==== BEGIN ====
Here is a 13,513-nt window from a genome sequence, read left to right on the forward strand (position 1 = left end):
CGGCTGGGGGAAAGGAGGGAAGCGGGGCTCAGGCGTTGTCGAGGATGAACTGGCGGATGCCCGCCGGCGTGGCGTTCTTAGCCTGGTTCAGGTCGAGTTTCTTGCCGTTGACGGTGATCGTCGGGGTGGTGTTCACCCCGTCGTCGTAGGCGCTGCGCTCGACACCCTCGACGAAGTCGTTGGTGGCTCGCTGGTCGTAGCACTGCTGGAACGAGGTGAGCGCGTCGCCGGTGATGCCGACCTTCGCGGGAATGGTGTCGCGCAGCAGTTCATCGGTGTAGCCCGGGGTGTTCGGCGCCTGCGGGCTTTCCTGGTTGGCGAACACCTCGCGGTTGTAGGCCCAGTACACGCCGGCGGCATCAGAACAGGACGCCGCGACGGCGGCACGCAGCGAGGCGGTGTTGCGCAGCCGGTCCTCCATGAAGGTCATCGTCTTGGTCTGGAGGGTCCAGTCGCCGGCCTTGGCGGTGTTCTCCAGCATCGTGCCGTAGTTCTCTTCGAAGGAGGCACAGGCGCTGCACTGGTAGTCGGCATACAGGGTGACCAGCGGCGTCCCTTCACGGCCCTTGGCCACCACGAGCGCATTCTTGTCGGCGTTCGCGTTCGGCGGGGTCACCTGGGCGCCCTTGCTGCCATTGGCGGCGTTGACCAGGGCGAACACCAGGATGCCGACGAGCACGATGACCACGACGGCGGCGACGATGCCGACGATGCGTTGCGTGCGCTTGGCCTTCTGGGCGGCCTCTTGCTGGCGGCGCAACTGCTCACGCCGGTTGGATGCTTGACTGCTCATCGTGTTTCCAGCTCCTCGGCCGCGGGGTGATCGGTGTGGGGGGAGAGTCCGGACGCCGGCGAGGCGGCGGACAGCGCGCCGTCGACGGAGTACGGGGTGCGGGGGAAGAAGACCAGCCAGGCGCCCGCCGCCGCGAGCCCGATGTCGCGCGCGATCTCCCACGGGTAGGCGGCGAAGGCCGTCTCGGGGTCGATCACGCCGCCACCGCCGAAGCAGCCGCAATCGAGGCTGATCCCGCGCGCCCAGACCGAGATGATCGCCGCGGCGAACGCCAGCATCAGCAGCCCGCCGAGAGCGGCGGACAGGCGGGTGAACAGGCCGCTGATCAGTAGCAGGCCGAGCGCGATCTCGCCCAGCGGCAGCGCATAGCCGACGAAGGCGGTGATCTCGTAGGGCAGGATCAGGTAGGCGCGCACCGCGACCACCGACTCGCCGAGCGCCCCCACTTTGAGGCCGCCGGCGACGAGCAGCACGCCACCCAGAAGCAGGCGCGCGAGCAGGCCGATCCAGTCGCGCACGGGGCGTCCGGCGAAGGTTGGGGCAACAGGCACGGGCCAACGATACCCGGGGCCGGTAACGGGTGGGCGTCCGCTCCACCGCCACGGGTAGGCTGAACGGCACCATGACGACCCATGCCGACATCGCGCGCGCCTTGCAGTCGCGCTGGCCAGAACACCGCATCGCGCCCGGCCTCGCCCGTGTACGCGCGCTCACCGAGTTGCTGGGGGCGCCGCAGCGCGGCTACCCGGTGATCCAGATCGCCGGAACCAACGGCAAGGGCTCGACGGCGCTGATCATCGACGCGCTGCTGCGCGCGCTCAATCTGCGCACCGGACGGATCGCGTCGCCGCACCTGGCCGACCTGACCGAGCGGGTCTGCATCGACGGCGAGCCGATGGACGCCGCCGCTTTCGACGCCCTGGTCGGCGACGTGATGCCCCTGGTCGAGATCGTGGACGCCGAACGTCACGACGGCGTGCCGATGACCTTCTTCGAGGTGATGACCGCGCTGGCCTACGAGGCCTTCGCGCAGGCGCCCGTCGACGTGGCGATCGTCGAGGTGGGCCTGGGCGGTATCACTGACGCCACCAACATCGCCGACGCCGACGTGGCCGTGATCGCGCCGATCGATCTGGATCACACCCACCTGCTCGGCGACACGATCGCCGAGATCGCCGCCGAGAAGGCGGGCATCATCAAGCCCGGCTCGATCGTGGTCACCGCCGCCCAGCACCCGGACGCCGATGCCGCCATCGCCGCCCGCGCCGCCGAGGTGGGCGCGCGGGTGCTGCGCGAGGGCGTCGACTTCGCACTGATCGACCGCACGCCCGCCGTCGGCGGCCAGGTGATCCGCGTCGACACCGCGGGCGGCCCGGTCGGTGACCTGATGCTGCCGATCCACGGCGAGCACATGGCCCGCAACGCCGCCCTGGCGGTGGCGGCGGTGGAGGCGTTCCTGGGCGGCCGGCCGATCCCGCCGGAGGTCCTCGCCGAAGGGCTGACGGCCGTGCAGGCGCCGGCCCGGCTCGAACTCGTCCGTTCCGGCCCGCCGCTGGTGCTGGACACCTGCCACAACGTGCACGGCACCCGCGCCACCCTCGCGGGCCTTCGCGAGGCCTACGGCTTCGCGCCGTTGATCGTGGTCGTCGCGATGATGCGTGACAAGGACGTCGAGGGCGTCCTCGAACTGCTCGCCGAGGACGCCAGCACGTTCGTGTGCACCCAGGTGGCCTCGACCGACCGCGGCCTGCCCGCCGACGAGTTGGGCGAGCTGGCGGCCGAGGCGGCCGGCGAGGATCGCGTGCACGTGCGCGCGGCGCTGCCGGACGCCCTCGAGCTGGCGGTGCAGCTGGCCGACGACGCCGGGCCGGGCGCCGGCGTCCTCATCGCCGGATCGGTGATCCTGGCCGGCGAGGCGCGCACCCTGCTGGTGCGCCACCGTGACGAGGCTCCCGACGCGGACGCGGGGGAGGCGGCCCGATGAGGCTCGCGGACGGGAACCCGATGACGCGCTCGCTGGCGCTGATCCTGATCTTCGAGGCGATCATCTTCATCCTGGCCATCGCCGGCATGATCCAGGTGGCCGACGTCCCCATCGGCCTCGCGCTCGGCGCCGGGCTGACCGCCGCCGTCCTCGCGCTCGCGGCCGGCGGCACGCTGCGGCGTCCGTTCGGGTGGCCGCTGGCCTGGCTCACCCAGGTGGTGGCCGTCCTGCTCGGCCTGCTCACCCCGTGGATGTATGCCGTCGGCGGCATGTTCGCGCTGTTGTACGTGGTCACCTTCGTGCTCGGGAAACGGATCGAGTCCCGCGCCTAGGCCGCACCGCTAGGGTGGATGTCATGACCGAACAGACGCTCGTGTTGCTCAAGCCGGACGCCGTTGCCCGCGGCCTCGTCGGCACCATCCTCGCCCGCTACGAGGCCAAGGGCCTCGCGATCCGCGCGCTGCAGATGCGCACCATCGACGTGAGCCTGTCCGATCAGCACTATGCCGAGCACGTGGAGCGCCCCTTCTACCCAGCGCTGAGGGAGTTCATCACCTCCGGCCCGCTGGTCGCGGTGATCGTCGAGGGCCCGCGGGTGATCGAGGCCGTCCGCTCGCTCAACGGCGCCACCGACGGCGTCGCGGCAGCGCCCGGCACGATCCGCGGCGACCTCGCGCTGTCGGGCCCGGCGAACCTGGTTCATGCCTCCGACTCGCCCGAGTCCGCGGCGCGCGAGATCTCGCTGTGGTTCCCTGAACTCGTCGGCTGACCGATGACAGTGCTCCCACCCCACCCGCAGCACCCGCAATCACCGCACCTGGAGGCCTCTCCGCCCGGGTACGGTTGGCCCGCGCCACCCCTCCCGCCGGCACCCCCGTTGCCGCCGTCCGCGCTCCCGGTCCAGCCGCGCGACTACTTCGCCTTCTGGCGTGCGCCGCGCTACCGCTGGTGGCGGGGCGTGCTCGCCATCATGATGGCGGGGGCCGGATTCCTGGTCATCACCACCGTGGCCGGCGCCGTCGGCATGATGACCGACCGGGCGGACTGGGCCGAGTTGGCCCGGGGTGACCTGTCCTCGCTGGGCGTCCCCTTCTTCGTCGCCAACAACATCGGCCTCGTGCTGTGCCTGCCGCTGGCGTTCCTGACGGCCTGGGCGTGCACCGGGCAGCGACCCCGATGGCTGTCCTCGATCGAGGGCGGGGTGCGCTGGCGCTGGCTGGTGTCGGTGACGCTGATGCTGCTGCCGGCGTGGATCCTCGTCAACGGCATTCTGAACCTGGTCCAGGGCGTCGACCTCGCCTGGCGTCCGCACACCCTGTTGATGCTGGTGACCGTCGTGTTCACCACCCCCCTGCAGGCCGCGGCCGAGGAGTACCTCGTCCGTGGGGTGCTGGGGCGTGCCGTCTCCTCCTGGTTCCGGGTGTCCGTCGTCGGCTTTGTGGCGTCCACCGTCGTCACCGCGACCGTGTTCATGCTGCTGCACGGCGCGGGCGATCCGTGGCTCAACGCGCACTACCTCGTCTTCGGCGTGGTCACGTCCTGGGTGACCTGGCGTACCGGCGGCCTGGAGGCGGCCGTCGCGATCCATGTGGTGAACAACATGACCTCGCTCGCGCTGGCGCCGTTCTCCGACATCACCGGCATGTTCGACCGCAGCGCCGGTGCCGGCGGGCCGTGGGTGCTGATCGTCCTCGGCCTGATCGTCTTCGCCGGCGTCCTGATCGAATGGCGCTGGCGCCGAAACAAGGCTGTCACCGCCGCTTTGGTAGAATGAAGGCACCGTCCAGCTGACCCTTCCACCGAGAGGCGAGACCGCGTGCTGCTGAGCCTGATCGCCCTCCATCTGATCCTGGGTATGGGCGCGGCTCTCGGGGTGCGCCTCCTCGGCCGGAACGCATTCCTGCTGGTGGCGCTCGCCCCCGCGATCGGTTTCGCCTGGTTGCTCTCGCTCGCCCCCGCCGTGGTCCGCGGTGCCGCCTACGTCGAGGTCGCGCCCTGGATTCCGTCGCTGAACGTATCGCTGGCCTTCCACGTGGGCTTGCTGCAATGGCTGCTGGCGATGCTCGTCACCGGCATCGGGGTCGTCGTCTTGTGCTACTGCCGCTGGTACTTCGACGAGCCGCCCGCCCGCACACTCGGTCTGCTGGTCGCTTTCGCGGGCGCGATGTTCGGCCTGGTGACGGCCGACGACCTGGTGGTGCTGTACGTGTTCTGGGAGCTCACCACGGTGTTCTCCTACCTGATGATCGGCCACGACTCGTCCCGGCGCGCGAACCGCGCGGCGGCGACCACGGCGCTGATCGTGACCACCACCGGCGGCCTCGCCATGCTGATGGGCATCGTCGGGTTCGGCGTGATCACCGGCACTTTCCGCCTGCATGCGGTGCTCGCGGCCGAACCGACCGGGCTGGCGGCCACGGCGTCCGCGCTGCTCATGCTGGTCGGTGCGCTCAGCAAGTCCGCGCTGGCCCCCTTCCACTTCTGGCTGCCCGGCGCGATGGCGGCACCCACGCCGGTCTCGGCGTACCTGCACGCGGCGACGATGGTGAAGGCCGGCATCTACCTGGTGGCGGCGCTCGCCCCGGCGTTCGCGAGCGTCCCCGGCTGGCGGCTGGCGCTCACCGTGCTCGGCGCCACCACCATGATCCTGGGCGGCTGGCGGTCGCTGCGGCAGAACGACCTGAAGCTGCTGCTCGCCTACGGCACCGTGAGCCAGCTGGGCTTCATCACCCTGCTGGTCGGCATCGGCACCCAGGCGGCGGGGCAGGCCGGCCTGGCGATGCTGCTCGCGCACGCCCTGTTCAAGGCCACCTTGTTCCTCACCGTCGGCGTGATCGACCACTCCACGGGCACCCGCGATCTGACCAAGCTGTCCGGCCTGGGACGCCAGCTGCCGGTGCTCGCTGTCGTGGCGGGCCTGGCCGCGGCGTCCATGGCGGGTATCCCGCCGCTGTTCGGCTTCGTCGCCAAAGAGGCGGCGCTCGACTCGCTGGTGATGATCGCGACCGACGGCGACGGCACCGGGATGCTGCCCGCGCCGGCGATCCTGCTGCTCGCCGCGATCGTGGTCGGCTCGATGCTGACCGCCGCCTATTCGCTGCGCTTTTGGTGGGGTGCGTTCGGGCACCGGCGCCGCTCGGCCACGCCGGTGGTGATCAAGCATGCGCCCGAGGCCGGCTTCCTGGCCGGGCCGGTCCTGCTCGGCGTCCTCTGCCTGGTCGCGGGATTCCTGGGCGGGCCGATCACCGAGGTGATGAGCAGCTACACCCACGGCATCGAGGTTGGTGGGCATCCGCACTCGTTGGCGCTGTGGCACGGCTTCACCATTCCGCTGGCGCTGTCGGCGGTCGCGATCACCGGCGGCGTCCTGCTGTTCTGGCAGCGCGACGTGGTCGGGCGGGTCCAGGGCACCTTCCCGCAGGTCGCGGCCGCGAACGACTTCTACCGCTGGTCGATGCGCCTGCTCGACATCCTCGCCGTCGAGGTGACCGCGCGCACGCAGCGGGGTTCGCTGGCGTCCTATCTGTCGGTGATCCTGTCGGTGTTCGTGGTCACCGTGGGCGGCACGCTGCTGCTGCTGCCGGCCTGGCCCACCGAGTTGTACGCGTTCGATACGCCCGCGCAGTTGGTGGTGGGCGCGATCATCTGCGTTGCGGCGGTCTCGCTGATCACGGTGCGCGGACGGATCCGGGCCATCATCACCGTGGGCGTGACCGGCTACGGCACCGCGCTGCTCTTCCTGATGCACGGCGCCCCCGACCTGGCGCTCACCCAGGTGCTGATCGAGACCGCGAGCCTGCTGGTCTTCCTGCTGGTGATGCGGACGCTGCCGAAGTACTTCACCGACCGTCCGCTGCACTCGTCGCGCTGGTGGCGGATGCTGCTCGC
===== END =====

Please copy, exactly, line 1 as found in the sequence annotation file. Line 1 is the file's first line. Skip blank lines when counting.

Here is a 13,513-nt window from a genome sequence, read left to right on the forward strand (position 1 = left end):